A local teen is part of groundbreaking lawsuit moving through the courts that alleges the federal government violated her rights by knowing for decades that fossil fuels create pollution that destabilizes the climate.
Advocacy group Our Children's Trust filed the suit on behalf of Victoria Barrett of White Plains, New York, along with 20 other young people as well as other groups from around the country.
The attorneys in the case charge that U.S. presidents and federal agencies have been well informed on how dangerous the burning of fossil fuels is to the climate, but have ignored its ill effects.
"Lyndon Johnson [was] the first president I'm aware of who was really actively working with his science advisers issuing reports out of the White House on atmospheric pollution and climate change," said Julia Olson, executive director of Our Children's Trust and the lead attorney in the lawsuit. Her private law office is known as Wild Earth Advocates.
Olson added that statements about pollution and climate change go back in the U.S. Congressional Record to as early as 1911.
The lawsuit is based on three claims. First, that the federal government is violating the young people's Fifth Amendment rights to life, liberty and property, when it ignores the climate change created by burning fossil fuels.
The complaint also alleges that kids are being discriminated against for being young, because in calculating the social costs of carbon, government analysts place a higher value on citizens living today than on those who will be born tomorrow.
Finally, the suit alleges that the federal government’s inaction on fossil fuels is a violation of a principle that goes back to Roman law called the public trust doctrine.
"It’s a really simple concept, that government as a sovereign has an obligation to ensure that resources are there not just for the present generation but for future generations," said Olson.
Originally filed against President Obama and federal agencies under his authority, the complaint has since transferred to the Trump administration.
Attorney Olson said it was "unclear" what position Trump would ultimately take on climate change, though the President has tweeted that climate change is a hoax invented by the Chinese.
The American Petroleum Institute, the National Association of Manufacturers and the American Fuel and Petrochemical Manufacturers have also signed on as defendants; none returned requests for comment. The U.S. Department of Justice said it does not comment on ongoing litigation.
Other youth advocacy groups, including Earth Guardians and Future Generations have signed onto the case as plaintiffs, through their guardian, renowned climate scientist Dr. James Hansen. Hansen was formerly the director of the NASA Goddard Institute for Space Studies and is now an Adjunct Professor at Columbia University’s Earth Institute. His granddaughter is also a plaintiff.
Victoria Barrett of White Plains decided to sign on to the suit after years of participating in Global Kids, an after school program at her high school Notre Dame School in the West Village. That led the 17-year-old to the group Alliance for Climate Education, where her interest in pollution and social justice issues grew.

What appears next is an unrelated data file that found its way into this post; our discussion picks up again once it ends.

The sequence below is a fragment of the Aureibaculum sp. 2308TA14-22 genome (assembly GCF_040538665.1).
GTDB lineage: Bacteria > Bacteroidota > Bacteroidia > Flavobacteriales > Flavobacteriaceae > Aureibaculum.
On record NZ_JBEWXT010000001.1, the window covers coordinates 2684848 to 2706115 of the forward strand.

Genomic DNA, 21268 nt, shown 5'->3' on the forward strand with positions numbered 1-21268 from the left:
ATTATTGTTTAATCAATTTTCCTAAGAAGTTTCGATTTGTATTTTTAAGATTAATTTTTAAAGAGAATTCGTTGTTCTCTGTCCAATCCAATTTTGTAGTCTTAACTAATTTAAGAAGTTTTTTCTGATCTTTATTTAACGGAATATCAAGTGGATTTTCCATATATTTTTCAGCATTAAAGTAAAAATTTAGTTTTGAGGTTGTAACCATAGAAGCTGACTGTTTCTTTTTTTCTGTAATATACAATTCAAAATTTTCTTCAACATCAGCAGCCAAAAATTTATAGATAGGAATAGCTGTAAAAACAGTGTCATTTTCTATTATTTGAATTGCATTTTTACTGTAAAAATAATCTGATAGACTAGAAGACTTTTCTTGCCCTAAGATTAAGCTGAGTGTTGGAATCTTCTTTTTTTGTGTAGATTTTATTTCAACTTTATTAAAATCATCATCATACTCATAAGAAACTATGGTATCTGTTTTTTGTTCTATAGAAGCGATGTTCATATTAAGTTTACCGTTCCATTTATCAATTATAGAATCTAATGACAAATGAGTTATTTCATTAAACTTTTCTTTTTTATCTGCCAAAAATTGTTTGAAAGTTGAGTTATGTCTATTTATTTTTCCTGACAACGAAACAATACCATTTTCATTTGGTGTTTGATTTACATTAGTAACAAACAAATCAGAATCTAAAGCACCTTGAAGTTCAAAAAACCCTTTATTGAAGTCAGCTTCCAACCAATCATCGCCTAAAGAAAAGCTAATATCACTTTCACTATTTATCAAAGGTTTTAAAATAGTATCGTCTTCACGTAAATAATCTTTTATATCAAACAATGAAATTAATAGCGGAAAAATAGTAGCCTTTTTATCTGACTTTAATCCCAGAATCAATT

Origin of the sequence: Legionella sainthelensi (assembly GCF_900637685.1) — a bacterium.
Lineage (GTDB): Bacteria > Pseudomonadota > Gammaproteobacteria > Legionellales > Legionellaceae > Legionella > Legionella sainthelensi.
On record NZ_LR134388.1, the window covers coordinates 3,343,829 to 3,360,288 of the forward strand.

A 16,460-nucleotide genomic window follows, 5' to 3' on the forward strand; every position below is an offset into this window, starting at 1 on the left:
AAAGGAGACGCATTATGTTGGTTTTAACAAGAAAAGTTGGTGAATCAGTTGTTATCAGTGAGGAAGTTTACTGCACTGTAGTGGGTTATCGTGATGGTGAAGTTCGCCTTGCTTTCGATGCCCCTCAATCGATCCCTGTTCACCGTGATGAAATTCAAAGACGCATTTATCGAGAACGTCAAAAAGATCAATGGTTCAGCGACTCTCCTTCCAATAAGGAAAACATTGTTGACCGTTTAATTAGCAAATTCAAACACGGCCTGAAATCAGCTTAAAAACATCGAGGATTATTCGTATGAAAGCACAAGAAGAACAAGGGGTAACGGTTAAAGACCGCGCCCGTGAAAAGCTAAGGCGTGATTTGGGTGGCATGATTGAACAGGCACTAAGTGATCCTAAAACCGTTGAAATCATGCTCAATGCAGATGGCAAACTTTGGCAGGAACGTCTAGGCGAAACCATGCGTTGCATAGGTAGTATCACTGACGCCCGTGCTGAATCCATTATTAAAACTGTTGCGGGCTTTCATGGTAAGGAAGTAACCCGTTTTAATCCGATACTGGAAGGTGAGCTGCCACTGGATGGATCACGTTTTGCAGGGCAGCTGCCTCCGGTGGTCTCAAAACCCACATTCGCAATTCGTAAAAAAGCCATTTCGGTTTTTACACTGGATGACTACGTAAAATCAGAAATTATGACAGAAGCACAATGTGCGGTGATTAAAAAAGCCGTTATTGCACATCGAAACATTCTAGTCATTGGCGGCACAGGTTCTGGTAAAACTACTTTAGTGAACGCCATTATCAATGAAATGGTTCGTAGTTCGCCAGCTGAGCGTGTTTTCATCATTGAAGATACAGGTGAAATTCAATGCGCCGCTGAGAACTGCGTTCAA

"I learned a lot about how...low income communities in New York City are disproportionately impacted by all natural disasters that we feel here, because low income housing is typically built in coastal areas," said Barrett.
In the complaint, Barrett described her emotional distress from the increase in superstorms like Sandy, that flooded her school and forced it to shut down. She also complained that increasingly hot summers have made her pollen allergies worse. In the final days of Obama's administration, she mailed petitions with about 62,000 signatures to the White House that asked the President to settle the case. He did not.
In what legal experts describe as a surprising move, U.S. District Judge Ann Aiken issued an order denying the government's motion to dismiss the case the complaint got a green light to move forward in November 2016, when U.S. District Judge Ann Aiken issued an order denying the government's motion to dismiss the case; it could set a legal precedent.
In what legal experts describe as a surprising move, the complaint got a green light to move forward in November 2016, when U.S. District Judge Ann Aiken issued an order denying the government's motion to dismiss the case; that could set a legal precedent.
"This is the first decision from any U.S. court finding that there could be a federal constitutional right to a clean environment," said Columbia Law School professor Michael Gerrard, who also directs the Saban Center for Climate Change Law.
Gerrard said one state court in Washington state has already picked up on the theories espoused in the climate lawsuit and in Aiken's order.
Both sides return to the courtroom in February. A court date could be set as early as this summer.